11 The GrapevineMar 4 - 18, 2010Who’s Who? Lila hope-simpsonLila Hope-Simpson startedthe Home and Heart ChildDevelopment Centre in 1995. Herinvolvement in the community hasgiven her the privilege of watchingher small students grow up. Shesays it’s like seeing the whole“Circle of Life” when you teachthe children of former pupils. It’salways hard for her when it’s timefor them to move on to elementaryschool. “You really grow to lovethose kids,” she says.When I asked her what sheloved about her job she was quickto respond, “I have a job where Iget up in the morning and go play!”She has worked with the3-5 age group for so longshe can really relate tothem. “It’s like the storyof Peter Pan,” she says,“the kids never grow up.”Lila was the recipientof the Prime MinistersAward for Excellencein Early ChildhoodEducation in 2004.She also developeda certificate coursefor home child careproviders. She haswritten several resourcesfor parents and is alsoa published children’sauthor. Her book,“Fiddles and Spoons” isa must-read. She alsowrites a Positive Parenting columnfor The Advertiser.Lila has had a volunteer withher from day one. Pam Herbinis a local woman who has alwaysbeen an important part of thenursery school. She is well lovedby the children and she returnsthe feeling whole-heartedly. Lilahas had a number of volunteersover the years. Another volunteer,Laurie-Anne, was with her for twoyears and both she and the childrenbenefited from her involvement.Lila says the school’s philosophythat “Nobody gets left out and thereis always a place for you”, extendsto volunteers as well. She now alsohas an assistant with her full-time.Lisa Kelly has been sharing theresponsibilities and Lila says she is“invaluable.”My daughter has been inLila’s care twice a week for almosttwo years now. I am so happyknowing that she is getting the bestpossible early childhood educationin such a caring atmosphere. Shehas a maximum of 12 childrenin her class and each one gets atremendous amount of one onone learning as well as groupactivity. As a parent I often lookto Lila for advice and am alwaysgrateful for the help she gives. Walsheditor’s updateFirst, I hugged Ren. Then Ihigh-fived Jay the bartenderand the numerous other ecstaticfans on my way outside. Withthree mighty whoops at the topof my lungs, I let Main Streetknow that Sidney had just madehistory. What a moment! If onlythere were a video to capture theimpromptu street hockey game thathappened shortly thereafter. If 80%of Canada really caught at leastsome of the Gold Medal match,those honking cars would definitelybe included. That night the entirecountry was brought together atan unprecedented level. Here’s to alifetime of where-were-yous?!Also, congratulations to RyanIsnor and Budoor Al-Khaja forfinishing 1st and 2nd in TheClaygound Studio’s ColouringContest. Because their effortsreceived the most votes, they willbe awarded creative prizes. Specialthanks to everyone who enteredand to Margaret for suggestingthis idea in the first place.This paper welcomes more contestsand readership participation.If you have fun and interestingideas, we’re all ears. If you want towrite articles, we encourage it. Ifyou want to find us Arts funding,knock yourself out! Until nexttime.~Jeremy Novak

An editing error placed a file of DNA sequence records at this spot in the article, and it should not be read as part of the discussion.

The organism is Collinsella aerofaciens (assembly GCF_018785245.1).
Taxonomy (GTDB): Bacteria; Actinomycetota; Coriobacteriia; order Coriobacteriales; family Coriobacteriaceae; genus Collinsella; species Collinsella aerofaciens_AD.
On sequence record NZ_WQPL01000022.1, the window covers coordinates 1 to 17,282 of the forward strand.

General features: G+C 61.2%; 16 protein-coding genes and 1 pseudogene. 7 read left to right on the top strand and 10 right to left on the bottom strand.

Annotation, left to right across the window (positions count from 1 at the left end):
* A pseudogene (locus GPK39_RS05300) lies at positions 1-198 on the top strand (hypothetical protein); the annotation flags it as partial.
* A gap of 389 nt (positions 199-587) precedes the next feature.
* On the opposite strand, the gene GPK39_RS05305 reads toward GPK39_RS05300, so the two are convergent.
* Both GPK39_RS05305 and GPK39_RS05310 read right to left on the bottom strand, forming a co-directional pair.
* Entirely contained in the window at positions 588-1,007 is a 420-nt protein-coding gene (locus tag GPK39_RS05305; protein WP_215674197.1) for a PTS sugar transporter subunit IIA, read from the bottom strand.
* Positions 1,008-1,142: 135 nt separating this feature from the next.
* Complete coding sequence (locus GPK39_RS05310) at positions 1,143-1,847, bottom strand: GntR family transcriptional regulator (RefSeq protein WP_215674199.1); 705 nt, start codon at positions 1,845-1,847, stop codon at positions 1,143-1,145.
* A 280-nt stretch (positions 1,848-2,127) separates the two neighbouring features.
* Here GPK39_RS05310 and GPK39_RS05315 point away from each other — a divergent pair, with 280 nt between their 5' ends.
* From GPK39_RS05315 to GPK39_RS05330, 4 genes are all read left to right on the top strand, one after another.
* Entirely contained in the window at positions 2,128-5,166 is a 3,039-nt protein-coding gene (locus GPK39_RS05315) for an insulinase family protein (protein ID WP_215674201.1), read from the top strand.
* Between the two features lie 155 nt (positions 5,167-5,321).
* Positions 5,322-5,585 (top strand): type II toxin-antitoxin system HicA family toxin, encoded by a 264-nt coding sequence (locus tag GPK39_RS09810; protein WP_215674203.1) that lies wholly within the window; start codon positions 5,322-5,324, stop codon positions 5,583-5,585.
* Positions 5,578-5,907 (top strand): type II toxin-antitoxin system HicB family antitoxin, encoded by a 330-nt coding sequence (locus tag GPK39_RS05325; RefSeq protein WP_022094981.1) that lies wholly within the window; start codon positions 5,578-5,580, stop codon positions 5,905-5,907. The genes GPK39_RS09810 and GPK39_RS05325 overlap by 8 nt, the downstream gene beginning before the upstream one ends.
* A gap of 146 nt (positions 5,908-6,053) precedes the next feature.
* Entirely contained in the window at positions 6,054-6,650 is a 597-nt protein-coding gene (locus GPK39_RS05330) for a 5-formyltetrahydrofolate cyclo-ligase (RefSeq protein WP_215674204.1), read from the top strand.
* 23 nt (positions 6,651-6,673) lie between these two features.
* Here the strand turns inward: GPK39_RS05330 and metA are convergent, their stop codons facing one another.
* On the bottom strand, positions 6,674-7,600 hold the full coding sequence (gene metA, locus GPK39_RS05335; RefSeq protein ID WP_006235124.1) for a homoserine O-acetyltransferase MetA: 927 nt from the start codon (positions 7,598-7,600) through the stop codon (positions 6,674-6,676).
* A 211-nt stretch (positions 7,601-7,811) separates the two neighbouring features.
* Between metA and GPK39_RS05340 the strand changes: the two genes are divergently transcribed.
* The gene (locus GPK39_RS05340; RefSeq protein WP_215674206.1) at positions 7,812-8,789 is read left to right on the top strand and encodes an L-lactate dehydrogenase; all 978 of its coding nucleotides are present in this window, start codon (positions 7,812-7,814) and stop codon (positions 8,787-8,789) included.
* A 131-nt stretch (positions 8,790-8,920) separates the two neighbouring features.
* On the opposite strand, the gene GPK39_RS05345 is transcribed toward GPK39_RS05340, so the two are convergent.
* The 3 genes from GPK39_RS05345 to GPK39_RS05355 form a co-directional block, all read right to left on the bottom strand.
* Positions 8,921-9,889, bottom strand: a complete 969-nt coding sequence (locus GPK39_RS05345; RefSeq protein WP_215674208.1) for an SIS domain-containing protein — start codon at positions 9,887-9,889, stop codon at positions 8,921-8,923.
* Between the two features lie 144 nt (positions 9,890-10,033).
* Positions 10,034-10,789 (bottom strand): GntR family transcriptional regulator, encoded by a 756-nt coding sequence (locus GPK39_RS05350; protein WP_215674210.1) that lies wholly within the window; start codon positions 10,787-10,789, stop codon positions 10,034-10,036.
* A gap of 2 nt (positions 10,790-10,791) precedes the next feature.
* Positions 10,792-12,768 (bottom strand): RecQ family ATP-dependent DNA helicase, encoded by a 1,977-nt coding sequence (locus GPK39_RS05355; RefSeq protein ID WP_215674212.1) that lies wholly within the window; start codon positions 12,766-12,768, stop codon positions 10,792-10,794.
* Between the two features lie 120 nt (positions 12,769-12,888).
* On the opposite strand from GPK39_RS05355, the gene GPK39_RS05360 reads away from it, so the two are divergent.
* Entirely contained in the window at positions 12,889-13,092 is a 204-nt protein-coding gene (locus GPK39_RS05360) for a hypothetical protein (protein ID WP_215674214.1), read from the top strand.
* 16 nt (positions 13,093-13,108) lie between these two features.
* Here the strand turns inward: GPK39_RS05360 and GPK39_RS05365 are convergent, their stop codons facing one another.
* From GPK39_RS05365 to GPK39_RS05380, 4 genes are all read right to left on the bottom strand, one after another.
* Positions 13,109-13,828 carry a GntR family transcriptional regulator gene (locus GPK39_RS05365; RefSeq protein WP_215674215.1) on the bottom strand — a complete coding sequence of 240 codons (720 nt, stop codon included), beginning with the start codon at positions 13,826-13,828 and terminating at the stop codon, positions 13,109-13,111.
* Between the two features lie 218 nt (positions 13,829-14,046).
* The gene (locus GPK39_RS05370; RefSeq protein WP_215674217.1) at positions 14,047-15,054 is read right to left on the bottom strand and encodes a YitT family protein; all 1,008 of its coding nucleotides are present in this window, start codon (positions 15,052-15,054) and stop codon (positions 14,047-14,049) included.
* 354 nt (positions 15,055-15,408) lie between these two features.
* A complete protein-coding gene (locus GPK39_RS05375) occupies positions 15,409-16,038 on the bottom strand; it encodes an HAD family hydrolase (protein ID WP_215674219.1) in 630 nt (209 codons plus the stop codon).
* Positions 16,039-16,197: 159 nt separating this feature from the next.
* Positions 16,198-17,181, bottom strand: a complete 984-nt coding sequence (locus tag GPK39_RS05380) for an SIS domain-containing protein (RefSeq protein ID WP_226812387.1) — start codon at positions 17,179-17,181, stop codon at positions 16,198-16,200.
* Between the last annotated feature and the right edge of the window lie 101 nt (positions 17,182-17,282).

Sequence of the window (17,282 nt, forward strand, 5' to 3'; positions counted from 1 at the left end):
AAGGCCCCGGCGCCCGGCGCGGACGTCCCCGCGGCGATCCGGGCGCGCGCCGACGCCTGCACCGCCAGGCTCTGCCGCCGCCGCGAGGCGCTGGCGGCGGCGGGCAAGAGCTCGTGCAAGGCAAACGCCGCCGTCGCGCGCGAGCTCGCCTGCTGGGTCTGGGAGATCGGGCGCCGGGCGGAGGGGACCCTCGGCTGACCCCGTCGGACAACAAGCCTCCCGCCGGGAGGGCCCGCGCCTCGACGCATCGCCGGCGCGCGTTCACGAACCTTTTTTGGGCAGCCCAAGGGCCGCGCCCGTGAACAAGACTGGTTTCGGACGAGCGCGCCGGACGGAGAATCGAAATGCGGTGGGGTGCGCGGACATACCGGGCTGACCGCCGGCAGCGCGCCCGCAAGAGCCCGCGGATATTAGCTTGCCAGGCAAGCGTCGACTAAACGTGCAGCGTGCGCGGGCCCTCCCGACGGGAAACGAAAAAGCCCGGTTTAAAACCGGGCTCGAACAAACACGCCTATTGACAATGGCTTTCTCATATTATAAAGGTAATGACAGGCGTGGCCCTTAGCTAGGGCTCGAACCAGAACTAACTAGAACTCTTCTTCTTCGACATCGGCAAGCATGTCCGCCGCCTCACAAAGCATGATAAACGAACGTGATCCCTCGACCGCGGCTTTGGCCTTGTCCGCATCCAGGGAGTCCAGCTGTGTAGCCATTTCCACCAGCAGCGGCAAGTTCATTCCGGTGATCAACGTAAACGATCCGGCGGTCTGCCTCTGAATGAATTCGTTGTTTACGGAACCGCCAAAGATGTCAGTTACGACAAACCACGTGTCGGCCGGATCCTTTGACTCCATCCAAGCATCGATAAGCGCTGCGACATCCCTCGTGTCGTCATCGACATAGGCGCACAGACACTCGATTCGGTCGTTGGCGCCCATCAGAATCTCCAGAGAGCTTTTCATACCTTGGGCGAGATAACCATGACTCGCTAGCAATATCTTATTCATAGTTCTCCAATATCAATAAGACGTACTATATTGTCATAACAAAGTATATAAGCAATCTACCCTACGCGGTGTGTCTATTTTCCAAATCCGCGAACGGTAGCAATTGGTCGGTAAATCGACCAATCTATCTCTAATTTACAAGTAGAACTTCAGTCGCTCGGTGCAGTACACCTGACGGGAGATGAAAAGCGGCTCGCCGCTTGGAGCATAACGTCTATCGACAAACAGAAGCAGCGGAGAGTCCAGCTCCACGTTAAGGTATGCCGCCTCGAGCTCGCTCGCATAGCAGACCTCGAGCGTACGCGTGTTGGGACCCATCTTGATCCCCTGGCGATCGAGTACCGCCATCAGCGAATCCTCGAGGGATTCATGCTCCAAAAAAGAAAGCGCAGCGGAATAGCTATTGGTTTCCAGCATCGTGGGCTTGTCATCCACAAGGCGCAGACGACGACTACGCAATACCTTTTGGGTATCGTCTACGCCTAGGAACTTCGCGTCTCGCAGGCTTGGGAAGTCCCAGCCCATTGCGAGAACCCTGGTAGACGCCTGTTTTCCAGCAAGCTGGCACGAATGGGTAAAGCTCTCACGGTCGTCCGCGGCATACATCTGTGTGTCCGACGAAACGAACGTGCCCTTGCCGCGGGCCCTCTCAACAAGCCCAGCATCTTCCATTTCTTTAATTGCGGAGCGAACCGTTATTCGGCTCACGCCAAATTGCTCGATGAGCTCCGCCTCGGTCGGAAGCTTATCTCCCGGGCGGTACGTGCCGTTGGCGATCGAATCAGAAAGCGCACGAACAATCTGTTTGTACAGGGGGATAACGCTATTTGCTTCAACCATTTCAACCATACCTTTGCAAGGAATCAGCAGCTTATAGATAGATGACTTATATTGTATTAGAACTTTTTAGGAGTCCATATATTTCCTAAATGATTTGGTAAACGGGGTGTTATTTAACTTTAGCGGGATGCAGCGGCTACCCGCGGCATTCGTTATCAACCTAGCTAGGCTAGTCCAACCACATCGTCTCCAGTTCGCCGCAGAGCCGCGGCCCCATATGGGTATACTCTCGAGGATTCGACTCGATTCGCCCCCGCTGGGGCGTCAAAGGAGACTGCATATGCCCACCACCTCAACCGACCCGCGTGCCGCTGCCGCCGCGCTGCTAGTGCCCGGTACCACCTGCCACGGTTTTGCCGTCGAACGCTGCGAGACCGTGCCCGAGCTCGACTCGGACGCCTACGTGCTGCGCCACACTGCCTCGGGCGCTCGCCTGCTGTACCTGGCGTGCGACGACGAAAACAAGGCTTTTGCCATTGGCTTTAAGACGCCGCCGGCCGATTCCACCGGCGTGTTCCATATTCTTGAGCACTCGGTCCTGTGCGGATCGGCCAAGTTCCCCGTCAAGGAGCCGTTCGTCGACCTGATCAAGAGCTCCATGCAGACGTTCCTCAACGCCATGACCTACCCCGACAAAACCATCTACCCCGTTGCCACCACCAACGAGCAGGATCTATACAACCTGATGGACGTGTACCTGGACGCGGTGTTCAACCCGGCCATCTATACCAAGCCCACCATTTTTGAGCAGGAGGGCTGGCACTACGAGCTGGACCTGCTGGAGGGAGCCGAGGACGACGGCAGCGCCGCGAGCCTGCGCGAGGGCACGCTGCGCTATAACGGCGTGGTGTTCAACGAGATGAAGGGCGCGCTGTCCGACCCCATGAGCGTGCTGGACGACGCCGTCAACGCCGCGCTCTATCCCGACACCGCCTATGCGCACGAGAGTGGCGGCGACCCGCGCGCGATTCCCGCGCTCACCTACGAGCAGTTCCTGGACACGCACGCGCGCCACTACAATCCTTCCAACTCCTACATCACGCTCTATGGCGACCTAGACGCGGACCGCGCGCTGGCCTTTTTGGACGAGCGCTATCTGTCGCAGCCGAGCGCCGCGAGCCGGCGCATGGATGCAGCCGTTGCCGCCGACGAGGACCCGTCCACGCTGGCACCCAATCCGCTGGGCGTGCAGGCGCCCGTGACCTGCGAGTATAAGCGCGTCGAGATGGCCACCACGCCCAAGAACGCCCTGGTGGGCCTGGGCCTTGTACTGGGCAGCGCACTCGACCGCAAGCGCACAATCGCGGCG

12 The GrapevineMar 4 - 18, 2010Scotian HikerThere’s no place likehome to roam.triviawww.scotianhiker.com1 What was the nickname of thelegendary schooner Bluenose?2 What major historical eventfigures prominently in the bookBarometer Rising, by HughMacLennan?3 Who was the first female mayorin the Maritimes? When and wherewas she elected?4 What is ‘Lunenburg champagne’?5 What well-known inventor livedand is now buried at Beinn Bhreagh,in Cape Breton?Flip for Answers:1. Old Stormalong; 2. The HalifaxExplosion; 3. Gladys Porter, 1946,Kentville NS; 4. Rum; 5. AlexanderGraham BellThe Grapevine is brought to youby Jeremy Novak & Jocelyn Hatt& printed at the Acadia Print Shop585-1129Contact 692-8546Want the GV mailed to you?Inquire for costs.Also available{David Gallantserendipity & a random act of kindnessIt was another work day,another bus ride home.I noticed a daily newspaperon one of the empty seats. So Iasked the passenger sitting besidethe newspaper if she would mindif I read it. She answered, “Not atall. Help yourself.”The very next morning, I took theusual bus to work. I was a bit tiredand began dozing off. The womanwho had kindly invited me to takeWhere to find The Grapevinethe newspaper the previous eveninghad also boarded the bus and hadrecognized me. She tapped megently on the shoulder and with asmile she offered me the morningpaper.Serendipity and gratitude - whata wonderful way to start the day.~AnonymousDeadline for March 18th Issue, March 16th95% of all businesses in Wolfville, Grand Pré , Gaspereau &Port Williams receive at least 1 hand-delivered copy. Additionalpapers can be found at these fine locations:In Wolfville:The Post Office, EOS, Pita House, Muddy’sConvenience, Cinematopia, the public Library, Just Us! Cafe,Wolfville Farmers’ Market, T.A.N., What’s the Buzz?Greater Wolfville Area: Grand Pre - Convenience Store,Just Us! Coffee Roasters. Gaspereau - Valley Fibres, Shell Station,Wharf General Store, Tin Pan Bistro. Canning - Art Can, Al’sFireside Cafe, Aspinall Studios.Windsor - Moe’s Place Music, Peg& Wire Cafe, Lucky Pizza. Hantsport - R & G’s Family Restaurant,Ship’s LandingEagle - Sheffield Mills; Hawk - Canning. Photos by Terry Hatt{Tide Predictions atCape BlomidonSource: Canadian Fisheries & Oceanswww.waterlevels.gc.caMar040506070809101112131415161718High3:18pm*4:08pm5:00pm5:57pm6:58pm7:25am8:27am**9:25am10:17am11:02am11:43am12:21pm12:57pm1:33pm2:11pmLow9:02am9:51am10:42am11:38am12:38pm1:42pm2:45pm3:41pm4:30pm5:13pm5:51pm6:26pm6:44am7:20am7:58am* Highest High–42.7 feet** Lowest High – 35.4 feet